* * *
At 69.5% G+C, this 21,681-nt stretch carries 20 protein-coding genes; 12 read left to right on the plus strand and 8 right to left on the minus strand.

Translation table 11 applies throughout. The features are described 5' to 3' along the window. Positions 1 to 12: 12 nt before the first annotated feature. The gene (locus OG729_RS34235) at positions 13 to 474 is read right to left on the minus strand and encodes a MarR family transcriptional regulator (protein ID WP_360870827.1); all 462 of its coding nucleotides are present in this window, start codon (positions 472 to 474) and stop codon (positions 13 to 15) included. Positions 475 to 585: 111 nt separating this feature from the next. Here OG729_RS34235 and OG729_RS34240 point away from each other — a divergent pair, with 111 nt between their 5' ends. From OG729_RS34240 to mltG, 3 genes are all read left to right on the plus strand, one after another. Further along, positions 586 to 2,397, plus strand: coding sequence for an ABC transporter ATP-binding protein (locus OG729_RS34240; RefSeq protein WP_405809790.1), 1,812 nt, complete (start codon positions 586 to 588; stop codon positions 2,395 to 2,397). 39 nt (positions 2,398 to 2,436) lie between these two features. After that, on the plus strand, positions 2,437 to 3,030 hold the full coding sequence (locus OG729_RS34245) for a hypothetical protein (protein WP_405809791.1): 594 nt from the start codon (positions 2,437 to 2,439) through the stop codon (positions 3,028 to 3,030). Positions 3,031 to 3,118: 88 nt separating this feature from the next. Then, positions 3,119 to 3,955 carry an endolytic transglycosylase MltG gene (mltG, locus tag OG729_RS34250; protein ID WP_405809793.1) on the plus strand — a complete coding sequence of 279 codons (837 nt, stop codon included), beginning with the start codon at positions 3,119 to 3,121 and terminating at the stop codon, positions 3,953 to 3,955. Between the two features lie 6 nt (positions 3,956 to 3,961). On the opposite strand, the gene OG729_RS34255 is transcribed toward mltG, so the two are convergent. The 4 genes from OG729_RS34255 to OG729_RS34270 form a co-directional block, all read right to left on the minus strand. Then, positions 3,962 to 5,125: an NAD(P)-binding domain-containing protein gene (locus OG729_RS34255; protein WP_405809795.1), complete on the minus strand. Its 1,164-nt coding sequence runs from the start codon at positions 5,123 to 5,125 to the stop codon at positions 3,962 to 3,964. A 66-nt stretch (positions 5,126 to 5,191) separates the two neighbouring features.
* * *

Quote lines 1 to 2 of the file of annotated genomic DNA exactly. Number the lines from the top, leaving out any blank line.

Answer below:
At 69.5% G+C, this 21,681-nt stretch carries 20 protein-coding genes; 12 read left to right on the plus strand and 8 right to left on the minus strand.

Translation table 11 applies throughout. The features are described 5' to 3' along the window. Positions 1 to 12: 12 nt before the first annotated feature. The gene (locus OG729_RS34235) at positions 13 to 474 is read right to left on the minus strand and encodes a MarR family transcriptional regulator (protein ID WP_360870827.1); all 462 of its coding nucleotides are present in this window, start codon (positions 472 to 474) and stop codon (positions 13 to 15) included. Positions 475 to 585: 111 nt separating this feature from the next. Here OG729_RS34235 and OG729_RS34240 point away from each other — a divergent pair, with 111 nt between their 5' ends. From OG729_RS34240 to mltG, 3 genes are all read left to right on the plus strand, one after another. Further along, positions 586 to 2,397, plus strand: coding sequence for an ABC transporter ATP-binding protein (locus OG729_RS34240; RefSeq protein WP_405809790.1), 1,812 nt, complete (start codon positions 586 to 588; stop codon positions 2,395 to 2,397). 39 nt (positions 2,398 to 2,436) lie between these two features. After that, on the plus strand, positions 2,437 to 3,030 hold the full coding sequence (locus OG729_RS34245) for a hypothetical protein (protein WP_405809791.1): 594 nt from the start codon (positions 2,437 to 2,439) through the stop codon (positions 3,028 to 3,030). Positions 3,031 to 3,118: 88 nt separating this feature from the next. Then, positions 3,119 to 3,955 carry an endolytic transglycosylase MltG gene (mltG, locus tag OG729_RS34250; protein ID WP_405809793.1) on the plus strand — a complete coding sequence of 279 codons (837 nt, stop codon included), beginning with the start codon at positions 3,119 to 3,121 and terminating at the stop codon, positions 3,953 to 3,955. Between the two features lie 6 nt (positions 3,956 to 3,961). On the opposite strand, the gene OG729_RS34255 is transcribed toward mltG, so the two are convergent. The 4 genes from OG729_RS34255 to OG729_RS34270 form a co-directional block, all read right to left on the minus strand. Then, positions 3,962 to 5,125: an NAD(P)-binding domain-containing protein gene (locus OG729_RS34255; protein WP_405809795.1), complete on the minus strand. Its 1,164-nt coding sequence runs from the start codon at positions 5,123 to 5,125 to the stop codon at positions 3,962 to 3,964. A 66-nt stretch (positions 5,126 to 5,191) separates the two neighbouring features.